Target ended a string of same-store sales declines, as its focus on pricing, unveiled after a tough fourth quarter, helped drive increased store traffic and stemmed negative food and beverage trends.
The positive signs weren't limited to food and household goods either: Target, long known for its cheap chic image, said it gained sales and share in the apparel and home categories, and it racked up a huge ecommerce sales gain.
If there is a shadow over the results, it's only that its two most serious competitors, Amazon and Walmart, may be moving even faster than Target is.
The Minneapolis-based company on Wednesday posted a 1.3% Q2 same-store sales gain, its first in five quarters. Customer visits picked up more than it expected, reversing previous declines to turn positive. Online, sales rose 32%, double the year-earlier rate and the biggest contributor to the quarter’s comparable sales increase. Target also raised its previous downbeat full-year forecast.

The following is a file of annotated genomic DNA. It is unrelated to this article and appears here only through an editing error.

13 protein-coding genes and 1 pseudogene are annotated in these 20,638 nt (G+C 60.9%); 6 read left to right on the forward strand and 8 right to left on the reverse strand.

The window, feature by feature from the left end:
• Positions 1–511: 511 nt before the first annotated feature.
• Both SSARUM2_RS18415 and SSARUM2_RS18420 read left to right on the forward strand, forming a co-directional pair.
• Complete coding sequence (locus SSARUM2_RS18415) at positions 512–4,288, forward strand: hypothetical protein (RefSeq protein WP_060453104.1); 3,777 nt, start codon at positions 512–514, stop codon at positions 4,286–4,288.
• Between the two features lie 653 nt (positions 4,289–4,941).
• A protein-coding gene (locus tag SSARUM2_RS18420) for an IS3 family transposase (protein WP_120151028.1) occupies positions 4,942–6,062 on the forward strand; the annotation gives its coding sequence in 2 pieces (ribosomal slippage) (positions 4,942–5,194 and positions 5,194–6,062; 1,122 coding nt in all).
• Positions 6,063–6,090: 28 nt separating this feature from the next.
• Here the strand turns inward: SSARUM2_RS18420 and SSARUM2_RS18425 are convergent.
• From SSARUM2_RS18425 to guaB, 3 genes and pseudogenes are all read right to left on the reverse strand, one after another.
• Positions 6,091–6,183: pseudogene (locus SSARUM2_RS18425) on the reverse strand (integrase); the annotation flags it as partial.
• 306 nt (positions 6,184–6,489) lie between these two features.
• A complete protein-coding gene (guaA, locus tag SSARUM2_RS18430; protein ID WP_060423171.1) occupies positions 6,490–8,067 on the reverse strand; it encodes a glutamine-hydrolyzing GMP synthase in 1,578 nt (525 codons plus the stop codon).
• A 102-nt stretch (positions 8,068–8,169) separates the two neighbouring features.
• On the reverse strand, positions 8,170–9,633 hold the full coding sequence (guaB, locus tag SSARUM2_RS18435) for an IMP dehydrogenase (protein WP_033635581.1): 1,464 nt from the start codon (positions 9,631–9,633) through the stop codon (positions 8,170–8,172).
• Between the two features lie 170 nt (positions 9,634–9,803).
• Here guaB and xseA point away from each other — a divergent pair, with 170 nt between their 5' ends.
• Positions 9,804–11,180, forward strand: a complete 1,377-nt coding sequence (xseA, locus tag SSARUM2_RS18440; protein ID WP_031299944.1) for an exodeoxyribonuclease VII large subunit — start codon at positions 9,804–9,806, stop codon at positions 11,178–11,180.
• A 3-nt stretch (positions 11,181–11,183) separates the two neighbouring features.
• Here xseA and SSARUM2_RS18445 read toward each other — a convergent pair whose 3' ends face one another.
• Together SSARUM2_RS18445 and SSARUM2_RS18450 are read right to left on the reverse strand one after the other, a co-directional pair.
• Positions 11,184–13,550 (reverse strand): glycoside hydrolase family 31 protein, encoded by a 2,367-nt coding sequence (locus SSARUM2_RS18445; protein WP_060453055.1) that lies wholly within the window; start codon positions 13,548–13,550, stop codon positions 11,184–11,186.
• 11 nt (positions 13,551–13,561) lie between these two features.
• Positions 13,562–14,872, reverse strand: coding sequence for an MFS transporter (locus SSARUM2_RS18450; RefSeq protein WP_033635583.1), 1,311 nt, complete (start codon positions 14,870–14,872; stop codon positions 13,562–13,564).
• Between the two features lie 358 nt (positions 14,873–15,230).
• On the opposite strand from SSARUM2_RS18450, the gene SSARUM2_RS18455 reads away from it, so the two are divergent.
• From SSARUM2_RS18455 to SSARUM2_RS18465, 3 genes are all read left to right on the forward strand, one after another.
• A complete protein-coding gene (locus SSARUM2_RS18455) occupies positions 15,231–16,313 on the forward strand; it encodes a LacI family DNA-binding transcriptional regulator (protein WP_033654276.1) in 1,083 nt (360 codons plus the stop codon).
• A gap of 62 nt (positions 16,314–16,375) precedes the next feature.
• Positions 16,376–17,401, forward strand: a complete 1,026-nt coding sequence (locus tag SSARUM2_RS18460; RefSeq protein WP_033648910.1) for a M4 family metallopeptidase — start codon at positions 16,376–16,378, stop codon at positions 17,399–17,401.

The results, said CEO Brian Cornell, give the company increased confidence that they are focusing on the right long-term strategies.
One of the key long-term strategies is to be price competitive. Target took a hit on profit—Q2 gross margins dipped—by cutting regular prices on some key food and household products in an effort to re-assert its price credibility with consumers. The discount retailer also started a Target Run and Done campaign focusing on essentials to spur customers’ quick fill-in trips and make them think of Target as a one-stop shop.
Those initiatives have helped to boost both traffic and the number of items shoppers bought, although the average transaction amount declined. Comparable sales in food and beverage were flat, after prior declines. Food and other essential categories, which totaled 44% of Target’s sales last fiscal year, are critical to get right because they are key to driving foot traffic. That’s especially pressing as consumers increasingly shop online.
Responding to consumers' convenience needs, Target is also adding more ready-to-eat, heat, or cook offerings, Chief Merchandising Officer Mark Tritton said on the call Wednesday.